Detail your car at home and save

April 25, 2022 by PEMCO Insurance

How can I detail my car at home and save money?

You don’t have to spend a fortune on professional detailing to get your car looking and smelling new again. Instead, spring clean your car with these techniques for removing unwanted bumper stickers, pet hair, mystery odors and more.

How to detail your car’s interior

Clean the interior first to avoid tracking in water from washing the car (turning dusty floor mats into muddy floor mats).
  • Remove carpet grime with a stiff, dry brush. Vacuum lightly then scrub with a stiff, dry brush to loosen ground-in grime before vacuuming thoroughly. You may find that shampooing isn’t needed!
  • Replace the cabin air filter. Filters clogged with dust, pollen or leaves can be a frustrating source of musty odors – and many people don’t realize their cars have a cabin air filter. Check your owner’s manual for instructions on where to find it (often, behind the glove compartment) and the replacement model needed. If you’re uncomfortable changing the filter, ask your mechanic to do it at your next service. Many manufacturers recommend annual replacement.
  • Clean vent grilles and crevices with a dry paintbrush. Dust doesn’t always vacuum out easily, but a clean dry paint or makeup brush removes it quickly.
  • Wipe the dashboard and console with a lint-free microfiber cloth or, if you don’t have one, a coffee filter.
  • Get streak-free windows. If glass cleaner leaves you with streaks, lightly spritz the window with an equal mixture of white vinegar and water and wipe with dry with a lint-free cloth. Don’t forget to roll down each window slightly so you can get the top that’s hidden by the door frame.
  • Remove embedded pet hair from upholstery with damp, bare hands. Lightly wet your hands then rub them over the seats in a circular motion. Pet hair will lift and clump. Now you’re ready to vacuum, shampoo or spot-clean seats.
  • Remove lingering dog or car-sickness odor with vinegar and water. Lightly spray but don’t saturate upholstery with an equal mixture of white vinegar and water (first, spot test the cloth for colorfastness in an inconspicuous place). As the vinegar solution dries, the odor will fade. When you’re finished, place an open bowl of baking soda on the floor overnight to further absorb the odor and help the vinegar smell dissipate.

How to detail your car’s exterior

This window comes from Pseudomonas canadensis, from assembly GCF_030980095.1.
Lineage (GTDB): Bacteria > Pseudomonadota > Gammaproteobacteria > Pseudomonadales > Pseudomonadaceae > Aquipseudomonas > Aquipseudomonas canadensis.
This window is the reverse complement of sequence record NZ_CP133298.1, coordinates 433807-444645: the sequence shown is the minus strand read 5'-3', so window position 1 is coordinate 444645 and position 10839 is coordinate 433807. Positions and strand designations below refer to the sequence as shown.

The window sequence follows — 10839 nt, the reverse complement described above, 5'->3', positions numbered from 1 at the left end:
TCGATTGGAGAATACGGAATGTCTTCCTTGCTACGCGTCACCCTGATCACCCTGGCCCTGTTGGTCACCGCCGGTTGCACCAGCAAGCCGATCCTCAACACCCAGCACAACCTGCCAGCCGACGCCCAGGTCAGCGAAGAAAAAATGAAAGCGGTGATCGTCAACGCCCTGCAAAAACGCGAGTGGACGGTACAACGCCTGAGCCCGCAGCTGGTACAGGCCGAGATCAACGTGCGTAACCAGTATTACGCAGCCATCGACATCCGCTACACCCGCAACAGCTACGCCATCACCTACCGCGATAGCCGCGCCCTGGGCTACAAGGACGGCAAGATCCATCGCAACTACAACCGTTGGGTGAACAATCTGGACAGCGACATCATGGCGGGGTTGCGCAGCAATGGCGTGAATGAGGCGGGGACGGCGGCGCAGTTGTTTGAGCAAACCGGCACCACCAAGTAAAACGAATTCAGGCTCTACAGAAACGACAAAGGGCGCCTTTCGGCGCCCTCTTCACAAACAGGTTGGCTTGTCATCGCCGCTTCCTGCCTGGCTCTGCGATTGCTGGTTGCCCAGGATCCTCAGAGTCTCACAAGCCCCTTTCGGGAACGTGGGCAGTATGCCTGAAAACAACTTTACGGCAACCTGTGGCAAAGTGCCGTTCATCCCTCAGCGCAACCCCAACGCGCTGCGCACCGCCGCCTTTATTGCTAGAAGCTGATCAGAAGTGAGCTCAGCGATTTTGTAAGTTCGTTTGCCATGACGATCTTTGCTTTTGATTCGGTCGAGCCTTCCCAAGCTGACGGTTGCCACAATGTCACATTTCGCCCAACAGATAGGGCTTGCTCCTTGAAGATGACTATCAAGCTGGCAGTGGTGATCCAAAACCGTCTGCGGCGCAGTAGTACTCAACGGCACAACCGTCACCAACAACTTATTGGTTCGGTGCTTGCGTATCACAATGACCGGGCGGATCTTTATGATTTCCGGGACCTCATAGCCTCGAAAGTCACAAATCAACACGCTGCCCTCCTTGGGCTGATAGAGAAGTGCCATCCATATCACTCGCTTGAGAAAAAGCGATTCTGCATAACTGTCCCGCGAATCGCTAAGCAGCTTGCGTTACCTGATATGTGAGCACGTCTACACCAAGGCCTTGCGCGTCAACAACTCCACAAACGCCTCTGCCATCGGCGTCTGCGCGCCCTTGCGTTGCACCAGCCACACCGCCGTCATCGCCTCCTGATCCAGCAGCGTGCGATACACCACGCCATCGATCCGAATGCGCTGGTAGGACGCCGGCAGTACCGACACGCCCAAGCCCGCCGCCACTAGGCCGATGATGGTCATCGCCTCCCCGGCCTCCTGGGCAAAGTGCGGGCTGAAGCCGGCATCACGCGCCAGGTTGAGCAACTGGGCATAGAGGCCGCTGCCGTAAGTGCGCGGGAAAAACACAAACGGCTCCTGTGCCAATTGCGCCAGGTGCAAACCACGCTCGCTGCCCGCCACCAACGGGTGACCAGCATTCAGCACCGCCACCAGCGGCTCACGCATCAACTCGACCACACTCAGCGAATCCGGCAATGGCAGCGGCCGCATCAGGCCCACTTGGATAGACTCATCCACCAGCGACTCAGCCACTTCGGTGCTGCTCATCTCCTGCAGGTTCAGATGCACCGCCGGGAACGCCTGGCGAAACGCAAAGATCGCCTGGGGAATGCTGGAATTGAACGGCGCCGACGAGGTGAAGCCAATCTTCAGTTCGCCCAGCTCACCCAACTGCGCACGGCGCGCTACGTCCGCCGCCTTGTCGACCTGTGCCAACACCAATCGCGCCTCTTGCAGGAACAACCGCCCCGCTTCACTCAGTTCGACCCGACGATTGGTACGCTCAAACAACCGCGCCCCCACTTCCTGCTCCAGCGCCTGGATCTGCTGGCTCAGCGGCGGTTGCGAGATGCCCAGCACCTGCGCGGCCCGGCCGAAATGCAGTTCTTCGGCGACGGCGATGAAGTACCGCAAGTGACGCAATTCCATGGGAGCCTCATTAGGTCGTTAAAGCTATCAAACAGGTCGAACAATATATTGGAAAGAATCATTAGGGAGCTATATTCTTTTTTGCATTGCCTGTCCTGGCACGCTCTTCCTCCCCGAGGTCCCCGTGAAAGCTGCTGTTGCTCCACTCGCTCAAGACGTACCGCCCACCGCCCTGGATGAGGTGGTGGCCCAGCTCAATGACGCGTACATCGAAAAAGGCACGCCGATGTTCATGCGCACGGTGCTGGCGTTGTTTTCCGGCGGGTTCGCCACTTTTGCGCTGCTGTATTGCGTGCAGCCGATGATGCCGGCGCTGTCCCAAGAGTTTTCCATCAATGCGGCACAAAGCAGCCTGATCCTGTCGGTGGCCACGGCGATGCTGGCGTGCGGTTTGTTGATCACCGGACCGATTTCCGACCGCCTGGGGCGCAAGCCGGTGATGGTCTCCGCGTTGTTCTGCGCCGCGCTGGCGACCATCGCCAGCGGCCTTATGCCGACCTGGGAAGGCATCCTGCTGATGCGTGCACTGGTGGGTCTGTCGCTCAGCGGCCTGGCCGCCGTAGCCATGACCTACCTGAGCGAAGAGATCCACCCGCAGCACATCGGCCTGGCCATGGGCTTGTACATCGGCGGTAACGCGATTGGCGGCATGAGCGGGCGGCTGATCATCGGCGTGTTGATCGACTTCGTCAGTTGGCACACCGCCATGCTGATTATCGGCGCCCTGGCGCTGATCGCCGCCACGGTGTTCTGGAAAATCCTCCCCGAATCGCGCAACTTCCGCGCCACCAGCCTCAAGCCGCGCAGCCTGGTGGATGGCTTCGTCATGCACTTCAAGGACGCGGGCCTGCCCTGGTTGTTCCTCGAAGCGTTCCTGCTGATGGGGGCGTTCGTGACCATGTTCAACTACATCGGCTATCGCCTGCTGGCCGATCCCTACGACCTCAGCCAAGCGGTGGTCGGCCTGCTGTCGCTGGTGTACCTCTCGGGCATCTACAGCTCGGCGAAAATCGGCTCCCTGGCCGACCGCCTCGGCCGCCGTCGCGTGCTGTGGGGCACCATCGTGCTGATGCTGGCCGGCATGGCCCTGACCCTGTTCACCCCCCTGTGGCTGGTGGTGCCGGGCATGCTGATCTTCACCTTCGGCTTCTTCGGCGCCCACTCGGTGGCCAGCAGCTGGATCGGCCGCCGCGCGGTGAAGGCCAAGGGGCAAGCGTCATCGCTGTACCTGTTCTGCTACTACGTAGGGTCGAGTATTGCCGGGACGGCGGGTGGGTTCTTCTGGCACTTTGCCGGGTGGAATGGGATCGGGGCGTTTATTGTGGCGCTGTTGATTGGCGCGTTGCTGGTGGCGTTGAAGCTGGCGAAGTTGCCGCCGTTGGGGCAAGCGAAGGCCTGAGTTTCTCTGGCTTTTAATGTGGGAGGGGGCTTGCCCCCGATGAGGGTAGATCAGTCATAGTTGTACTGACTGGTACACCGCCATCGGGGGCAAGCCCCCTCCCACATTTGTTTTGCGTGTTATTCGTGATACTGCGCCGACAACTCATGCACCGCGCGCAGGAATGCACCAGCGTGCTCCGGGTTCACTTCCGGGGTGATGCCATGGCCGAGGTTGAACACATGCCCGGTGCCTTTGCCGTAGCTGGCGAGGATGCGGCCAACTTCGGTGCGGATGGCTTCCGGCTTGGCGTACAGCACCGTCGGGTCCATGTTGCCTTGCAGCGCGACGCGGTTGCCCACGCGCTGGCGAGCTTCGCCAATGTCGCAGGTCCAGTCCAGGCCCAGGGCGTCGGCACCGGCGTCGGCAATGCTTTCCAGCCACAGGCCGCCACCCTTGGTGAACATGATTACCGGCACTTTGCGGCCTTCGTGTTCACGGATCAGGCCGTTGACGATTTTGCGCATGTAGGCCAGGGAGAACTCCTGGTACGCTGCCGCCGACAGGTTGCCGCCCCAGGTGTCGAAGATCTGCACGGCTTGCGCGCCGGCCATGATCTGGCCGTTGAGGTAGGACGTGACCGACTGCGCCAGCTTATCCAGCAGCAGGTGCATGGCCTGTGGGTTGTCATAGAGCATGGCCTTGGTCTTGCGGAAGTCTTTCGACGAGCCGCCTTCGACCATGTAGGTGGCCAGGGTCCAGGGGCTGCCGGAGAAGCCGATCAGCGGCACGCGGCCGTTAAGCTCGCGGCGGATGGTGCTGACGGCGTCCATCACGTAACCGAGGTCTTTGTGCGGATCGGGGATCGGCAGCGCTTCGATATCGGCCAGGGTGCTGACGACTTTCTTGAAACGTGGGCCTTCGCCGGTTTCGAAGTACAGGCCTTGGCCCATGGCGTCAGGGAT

While it may be tempting to pop open the hood and try to clean your engine, that’s a job best left to professionals. There’s still plenty you can do to restore your car to showroom shape:
  • Start with the wheel wells. That’s the dirtiest part of the car, and you don’t want to save it for last, splashing mud onto clean wheels and fenders.
  • Remove unwanted bumper stickers. Put on safety goggles and gloves and saturate the sticker with WD-40 spray oil. Let it soak for a few minutes and gently scrape off the paper bits with an old spatula or credit card. Vinegar works, too, although it may take more patience. With either method, use soap and water or rubbing alcohol to polish away the last of any adhesive residue. Studies have linked bumper stickers with road rage.
  • De-fog headlights. If your headlights have grown yellow and hazy with age, try buffing them with ordinary white toothpaste (Colgate is good). The mildly abrasive toothpaste can temporarily cut through the fog without scratching to give you clearer headlights and better visibility. You also can purchase headlight restoration kits at an automotive store.
  • Wash in sections, starting at the roof. Hose each section before washing to reduce the risk of scratching. Dip your microfiber cloth or sponge in a sudsy bucket (use soap made for car washing) and wipe gently. Rinse the cloth in another bucket to keep it grit-free and change the water frequently. Hose and dry the section before moving to the next to reduce water spotting.
  • Finish with a wax recommended for your car. Park in the shade, work in small sections, use only a thin layer and wipe in straight-lined strokes. Remove the wax with a microfiber cloth. If you’re new to waxing, watch this easy-to-follow 12-minute video from Pan the Organizer.
Ready for more DIY car tips? Check out 10 DIY car maintenance tasks you can tackle (or not)

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